Sadly, Frederik de Klerk and Nelson Mandela are no longer presidents of South Africa.

Russia Africa Putin

Russian President Vladimir Putin, right, and South African President Cyril Ramaphosa pose for a photo during a meeting with a delegation of African leaders and senior officials in St. Petersburg, Russia, on Saturday. Ramaphosa is effectively backing Putin’s war against Ukraine and is seeking an exemption from its obligation to arrest Putin for war crimes, so he might to travel to Johannesburg for a meeting of the leaders of Brazil, Russia, India, China and South Africa. Evgeny Biyatov/Photo host Agency RIA Novosti via AP

If either was – those two men who shared the Nobel Peace Prize in 1993 for their dramatic and courageous transfer of power to majority rule in Africa’s most important country – we would not be faced with the corruption-ridden regime of Cyril Ramaphosa, supporting Russia in its barbaric war in Ukraine.

Ramaphosa is effectively backing Vladimir Putin’s war against an independent country, the first full-scale aggression in Europe since World War II.

Ramaphosa’s administration is seeking a legal exemption from its obligation, as a member of the International Criminal Court, to arrest Putin for war crimes, so that the Russian president might travel to Johannesburg for an August meeting of the leaders of the so-called BRICS: Brazil, Russia, India, China and South Africa.

Putin, who is afraid of his shadow, is unlikely to go to that meeting. Nevertheless, the willingness of Ramaphosa to lead his government to back the Russian attack on Ukraine remains a striking indictment of a regime that misreads history. Ramaphosa and his allies cite the Soviet Union’s support for the African National Congress against the apartheid regime in South Africa as a rationale for their cozy relationship with Putin’s dictatorship.

South Africa’s leaders claim they are still “non-aligned.” They are not. They just want to continue to receive the eighth-largest amount of U.S. foreign aid – about $1.1 billion a year.


The facts are plain.

Ramaphosa welcomed Russia’s foreign minister to South Africa earlier this year. After initially criticizing Russia’s invasion, South Africa abstained on United Nations votes to condemn it. South Africa took part in military exercises in February with Russian and Chinese warships.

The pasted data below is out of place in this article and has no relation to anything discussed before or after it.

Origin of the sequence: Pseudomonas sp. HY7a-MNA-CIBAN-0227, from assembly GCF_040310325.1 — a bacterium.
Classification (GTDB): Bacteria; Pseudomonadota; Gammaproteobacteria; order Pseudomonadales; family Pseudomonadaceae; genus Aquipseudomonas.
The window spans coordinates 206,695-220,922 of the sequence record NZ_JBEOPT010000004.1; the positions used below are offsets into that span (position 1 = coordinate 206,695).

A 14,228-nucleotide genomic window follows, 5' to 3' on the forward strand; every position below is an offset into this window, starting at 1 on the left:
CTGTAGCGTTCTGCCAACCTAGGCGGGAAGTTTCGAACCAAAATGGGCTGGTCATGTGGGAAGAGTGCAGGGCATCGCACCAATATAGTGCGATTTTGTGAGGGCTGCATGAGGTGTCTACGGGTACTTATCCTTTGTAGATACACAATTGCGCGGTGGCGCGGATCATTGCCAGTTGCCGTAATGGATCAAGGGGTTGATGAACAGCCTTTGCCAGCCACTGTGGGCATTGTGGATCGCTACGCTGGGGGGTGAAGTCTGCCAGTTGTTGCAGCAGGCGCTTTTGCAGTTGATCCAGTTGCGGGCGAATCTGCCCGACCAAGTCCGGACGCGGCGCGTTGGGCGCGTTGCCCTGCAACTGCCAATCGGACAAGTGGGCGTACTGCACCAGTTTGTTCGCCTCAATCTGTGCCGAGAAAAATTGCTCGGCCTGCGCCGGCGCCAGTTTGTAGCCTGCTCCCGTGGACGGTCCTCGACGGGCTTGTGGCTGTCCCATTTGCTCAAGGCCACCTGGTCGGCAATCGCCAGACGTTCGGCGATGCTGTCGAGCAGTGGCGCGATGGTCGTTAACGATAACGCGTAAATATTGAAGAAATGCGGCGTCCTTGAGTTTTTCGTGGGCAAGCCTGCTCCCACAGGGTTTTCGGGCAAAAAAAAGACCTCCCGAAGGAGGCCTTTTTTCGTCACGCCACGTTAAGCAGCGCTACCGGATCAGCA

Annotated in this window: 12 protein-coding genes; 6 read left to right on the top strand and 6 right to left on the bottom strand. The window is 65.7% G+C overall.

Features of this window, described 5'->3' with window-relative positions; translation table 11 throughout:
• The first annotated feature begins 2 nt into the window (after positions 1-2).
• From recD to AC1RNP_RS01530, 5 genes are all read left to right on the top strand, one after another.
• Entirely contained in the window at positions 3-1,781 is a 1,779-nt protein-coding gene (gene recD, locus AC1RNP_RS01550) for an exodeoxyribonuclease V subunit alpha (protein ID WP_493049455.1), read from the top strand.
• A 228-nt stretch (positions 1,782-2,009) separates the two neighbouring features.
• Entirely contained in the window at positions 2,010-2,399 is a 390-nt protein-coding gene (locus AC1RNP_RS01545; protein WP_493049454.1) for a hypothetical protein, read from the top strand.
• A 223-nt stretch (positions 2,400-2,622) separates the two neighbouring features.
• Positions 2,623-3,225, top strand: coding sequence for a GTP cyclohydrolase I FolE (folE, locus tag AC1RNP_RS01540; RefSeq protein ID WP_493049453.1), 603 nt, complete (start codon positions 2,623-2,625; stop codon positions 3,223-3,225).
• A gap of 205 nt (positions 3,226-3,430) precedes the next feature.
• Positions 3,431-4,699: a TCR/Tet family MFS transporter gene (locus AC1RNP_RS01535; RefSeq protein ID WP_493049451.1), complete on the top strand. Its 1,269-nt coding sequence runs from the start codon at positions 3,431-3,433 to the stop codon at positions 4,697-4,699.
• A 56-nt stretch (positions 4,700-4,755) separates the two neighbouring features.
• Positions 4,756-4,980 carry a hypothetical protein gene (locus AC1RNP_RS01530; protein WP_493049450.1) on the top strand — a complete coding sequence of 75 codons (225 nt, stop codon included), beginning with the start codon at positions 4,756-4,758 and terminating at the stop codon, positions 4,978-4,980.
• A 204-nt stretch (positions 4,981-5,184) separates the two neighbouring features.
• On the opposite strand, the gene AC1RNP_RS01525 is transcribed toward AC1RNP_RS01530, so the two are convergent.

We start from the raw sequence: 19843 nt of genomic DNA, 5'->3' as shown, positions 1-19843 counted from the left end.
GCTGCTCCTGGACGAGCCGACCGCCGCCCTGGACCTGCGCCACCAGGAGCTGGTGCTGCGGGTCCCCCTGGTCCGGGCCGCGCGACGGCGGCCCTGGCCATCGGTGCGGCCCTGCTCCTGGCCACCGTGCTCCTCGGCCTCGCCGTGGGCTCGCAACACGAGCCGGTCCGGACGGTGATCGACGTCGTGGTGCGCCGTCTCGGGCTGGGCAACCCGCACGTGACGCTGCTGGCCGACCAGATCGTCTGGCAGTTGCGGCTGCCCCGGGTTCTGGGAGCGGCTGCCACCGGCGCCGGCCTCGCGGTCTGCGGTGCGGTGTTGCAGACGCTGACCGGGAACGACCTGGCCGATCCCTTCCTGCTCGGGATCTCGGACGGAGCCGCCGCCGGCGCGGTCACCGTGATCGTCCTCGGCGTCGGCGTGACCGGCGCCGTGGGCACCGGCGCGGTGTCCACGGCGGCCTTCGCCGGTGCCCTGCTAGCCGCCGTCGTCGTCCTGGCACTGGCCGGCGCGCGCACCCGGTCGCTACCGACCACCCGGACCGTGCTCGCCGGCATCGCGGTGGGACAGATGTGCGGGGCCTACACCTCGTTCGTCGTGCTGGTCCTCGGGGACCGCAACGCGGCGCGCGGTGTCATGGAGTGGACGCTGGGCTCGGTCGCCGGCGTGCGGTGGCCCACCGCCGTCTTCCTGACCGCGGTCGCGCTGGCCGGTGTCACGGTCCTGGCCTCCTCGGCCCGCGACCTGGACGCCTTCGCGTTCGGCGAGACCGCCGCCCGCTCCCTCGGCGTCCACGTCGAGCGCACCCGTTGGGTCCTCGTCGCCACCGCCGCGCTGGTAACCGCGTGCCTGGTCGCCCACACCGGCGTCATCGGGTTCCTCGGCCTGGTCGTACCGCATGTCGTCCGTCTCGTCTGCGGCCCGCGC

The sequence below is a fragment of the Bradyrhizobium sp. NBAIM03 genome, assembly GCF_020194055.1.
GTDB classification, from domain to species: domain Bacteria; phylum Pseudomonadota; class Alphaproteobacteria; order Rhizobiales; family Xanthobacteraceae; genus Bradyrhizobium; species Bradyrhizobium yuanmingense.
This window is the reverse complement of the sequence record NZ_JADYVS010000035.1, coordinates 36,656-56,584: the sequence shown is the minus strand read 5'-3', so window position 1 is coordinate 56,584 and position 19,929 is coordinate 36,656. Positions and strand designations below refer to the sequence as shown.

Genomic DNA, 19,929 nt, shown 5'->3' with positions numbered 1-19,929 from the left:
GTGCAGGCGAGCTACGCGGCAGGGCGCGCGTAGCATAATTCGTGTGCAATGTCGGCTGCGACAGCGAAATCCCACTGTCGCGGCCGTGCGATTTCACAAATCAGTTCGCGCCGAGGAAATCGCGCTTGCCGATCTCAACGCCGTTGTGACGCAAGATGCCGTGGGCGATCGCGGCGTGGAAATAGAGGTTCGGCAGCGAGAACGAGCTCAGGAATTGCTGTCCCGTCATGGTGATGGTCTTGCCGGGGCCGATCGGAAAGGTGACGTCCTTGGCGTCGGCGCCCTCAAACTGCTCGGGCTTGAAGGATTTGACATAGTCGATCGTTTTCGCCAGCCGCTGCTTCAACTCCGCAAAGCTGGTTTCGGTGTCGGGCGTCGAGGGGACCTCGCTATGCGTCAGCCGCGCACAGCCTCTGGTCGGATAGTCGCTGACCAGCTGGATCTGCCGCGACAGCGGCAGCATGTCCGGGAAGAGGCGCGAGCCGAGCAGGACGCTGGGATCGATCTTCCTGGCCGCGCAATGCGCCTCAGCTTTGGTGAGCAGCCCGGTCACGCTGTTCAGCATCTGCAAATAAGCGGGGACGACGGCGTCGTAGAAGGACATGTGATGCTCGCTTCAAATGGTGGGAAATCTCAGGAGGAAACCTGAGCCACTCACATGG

If Ramaphosa and his clique respected history, instead of citing long-ago support of a dead and discredited empire, they should look back to 1986, when the U.S. Congress passed sweeping sanctions legislation against the white minority regime in South Africa. The sanctions were passed by an 78-21 bipartisan Senate vote over President Ronald Reagan’s veto, with 31 Republicans joining 47 Democrats in one of the rarest overturns of a presidential veto in the 20th century.

The sanctions effectively shut off South Africa from all economic and military relations with the United States at a time of American dominance on the world stage that led a few years later to the collapse of the Soviet Union. Within five years, one of the most dramatic transitions in government ever occurred when de Klerk released Mandela from prison and engineered a transfer of power from the white minority regime to the Black majority. De Klerk opened the 1990 South African parliament with a courageous speech calling for a “new South Africa.”

Referring to negotiations with Black leaders, de Klerk said: “The aim (of these talks) is a totally new and just constitutional dispensation in which every inhabitant will enjoy equal rights, treatment and opportunity in every sphere of endeavor.”

De Klerk did not cite U.S. sanctions, but he was well aware of the growing isolation of his country by both American and European nations, especially their banks, and urged his political allies “to be aware of the dramatic changes in the international order. It is an unstoppable tide.”

1989 and 1990 saw the fall of the Berlin Wall, the unification of Germany, the Desert Storm defeat of Saddam Hussein and, in 1991, the collapse of the Soviet Union. De Klerk added specifically: “The year of 1989 will go down in history as the year in which Stalinist Communism expired.”

That is the history Ramaphosa and his government should be taking into account, not the brutal effort by Putin to recreate that Stalinist Soviet empire with a cruel and primitive war.

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